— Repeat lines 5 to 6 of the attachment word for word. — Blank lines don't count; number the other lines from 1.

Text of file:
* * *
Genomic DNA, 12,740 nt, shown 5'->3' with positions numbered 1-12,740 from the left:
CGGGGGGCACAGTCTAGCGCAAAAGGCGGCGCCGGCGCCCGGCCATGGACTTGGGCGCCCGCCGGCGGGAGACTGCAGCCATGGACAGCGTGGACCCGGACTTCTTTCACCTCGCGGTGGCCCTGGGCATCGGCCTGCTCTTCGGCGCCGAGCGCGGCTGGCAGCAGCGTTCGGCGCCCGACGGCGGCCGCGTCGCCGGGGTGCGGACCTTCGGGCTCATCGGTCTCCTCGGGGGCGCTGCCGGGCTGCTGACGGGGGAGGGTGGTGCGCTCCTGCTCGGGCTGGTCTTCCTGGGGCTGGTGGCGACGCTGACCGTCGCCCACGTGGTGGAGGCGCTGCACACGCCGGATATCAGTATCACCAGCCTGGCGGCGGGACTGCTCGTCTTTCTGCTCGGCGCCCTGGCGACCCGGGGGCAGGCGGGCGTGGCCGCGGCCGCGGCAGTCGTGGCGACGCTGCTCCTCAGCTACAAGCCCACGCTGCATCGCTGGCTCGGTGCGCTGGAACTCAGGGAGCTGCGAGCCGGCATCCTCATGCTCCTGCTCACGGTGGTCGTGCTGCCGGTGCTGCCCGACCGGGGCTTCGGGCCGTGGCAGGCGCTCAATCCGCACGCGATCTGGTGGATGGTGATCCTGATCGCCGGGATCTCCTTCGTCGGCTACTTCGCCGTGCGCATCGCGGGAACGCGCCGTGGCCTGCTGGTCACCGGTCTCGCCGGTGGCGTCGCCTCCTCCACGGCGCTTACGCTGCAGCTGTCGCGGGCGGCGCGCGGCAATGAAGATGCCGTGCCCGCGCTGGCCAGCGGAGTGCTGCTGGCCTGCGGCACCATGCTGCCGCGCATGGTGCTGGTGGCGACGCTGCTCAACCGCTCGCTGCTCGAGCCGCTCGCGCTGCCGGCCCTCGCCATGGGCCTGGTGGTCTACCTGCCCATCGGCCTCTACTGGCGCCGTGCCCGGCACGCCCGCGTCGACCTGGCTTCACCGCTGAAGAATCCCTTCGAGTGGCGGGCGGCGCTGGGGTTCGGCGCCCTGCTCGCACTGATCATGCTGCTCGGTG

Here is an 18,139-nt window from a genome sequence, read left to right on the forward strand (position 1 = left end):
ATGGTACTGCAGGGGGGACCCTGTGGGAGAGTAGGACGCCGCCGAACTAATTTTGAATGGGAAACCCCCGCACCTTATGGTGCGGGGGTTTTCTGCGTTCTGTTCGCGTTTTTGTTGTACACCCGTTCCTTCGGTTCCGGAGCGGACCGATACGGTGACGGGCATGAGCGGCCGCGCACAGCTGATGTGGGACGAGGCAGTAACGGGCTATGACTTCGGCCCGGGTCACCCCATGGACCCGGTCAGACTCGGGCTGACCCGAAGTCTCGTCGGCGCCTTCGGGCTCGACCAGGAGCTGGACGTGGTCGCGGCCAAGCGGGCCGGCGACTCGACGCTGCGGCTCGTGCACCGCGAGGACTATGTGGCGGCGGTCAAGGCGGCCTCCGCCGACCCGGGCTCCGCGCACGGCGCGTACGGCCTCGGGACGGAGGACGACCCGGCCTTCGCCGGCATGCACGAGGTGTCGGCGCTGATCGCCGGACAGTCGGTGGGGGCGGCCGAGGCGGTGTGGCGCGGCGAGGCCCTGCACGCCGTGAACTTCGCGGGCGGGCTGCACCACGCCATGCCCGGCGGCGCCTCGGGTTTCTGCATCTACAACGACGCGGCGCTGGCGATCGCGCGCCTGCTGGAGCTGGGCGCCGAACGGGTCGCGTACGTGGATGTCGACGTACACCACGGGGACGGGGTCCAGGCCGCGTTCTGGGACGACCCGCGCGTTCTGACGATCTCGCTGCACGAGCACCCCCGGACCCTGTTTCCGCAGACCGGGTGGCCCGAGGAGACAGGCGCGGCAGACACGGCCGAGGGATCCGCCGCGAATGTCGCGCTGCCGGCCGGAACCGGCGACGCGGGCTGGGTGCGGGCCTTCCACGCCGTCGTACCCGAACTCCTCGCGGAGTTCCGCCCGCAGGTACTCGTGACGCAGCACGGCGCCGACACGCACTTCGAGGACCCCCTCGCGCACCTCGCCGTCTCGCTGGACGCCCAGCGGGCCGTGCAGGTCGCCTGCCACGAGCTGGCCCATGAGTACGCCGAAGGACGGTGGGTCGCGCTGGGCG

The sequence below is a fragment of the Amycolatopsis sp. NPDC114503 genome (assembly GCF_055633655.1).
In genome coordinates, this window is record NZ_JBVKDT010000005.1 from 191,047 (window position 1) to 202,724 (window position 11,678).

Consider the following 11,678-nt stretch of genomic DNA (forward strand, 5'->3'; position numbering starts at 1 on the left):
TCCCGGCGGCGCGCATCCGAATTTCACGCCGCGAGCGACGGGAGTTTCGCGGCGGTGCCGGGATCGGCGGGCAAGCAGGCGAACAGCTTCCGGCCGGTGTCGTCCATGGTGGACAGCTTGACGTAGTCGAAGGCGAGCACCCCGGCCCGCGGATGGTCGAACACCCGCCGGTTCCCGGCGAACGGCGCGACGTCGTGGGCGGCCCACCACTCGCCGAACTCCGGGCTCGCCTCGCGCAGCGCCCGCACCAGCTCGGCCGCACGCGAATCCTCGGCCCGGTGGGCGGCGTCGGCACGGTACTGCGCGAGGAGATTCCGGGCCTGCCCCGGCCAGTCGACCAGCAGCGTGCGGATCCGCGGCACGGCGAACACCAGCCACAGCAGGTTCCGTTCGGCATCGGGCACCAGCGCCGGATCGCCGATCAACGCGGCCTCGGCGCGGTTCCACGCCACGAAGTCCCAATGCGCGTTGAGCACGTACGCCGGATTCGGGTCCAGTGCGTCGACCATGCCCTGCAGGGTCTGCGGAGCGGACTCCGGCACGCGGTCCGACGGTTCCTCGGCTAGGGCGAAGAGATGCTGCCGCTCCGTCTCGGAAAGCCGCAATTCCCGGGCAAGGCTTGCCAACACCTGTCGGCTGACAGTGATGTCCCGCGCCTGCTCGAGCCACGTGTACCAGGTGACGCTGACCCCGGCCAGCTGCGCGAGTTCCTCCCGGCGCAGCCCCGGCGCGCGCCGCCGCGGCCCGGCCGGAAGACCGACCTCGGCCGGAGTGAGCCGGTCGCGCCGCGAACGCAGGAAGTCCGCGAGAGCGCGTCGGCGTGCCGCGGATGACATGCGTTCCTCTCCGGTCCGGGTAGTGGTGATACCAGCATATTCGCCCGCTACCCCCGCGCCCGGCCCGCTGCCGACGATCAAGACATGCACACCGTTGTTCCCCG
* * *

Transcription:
The sequence below is a fragment of the Amycolatopsis sp. NPDC114503 genome (assembly GCF_055633655.1).
In genome coordinates, this window is record NZ_JBVKDT010000005.1 from 191,047 (window position 1) to 202,724 (window position 11,678).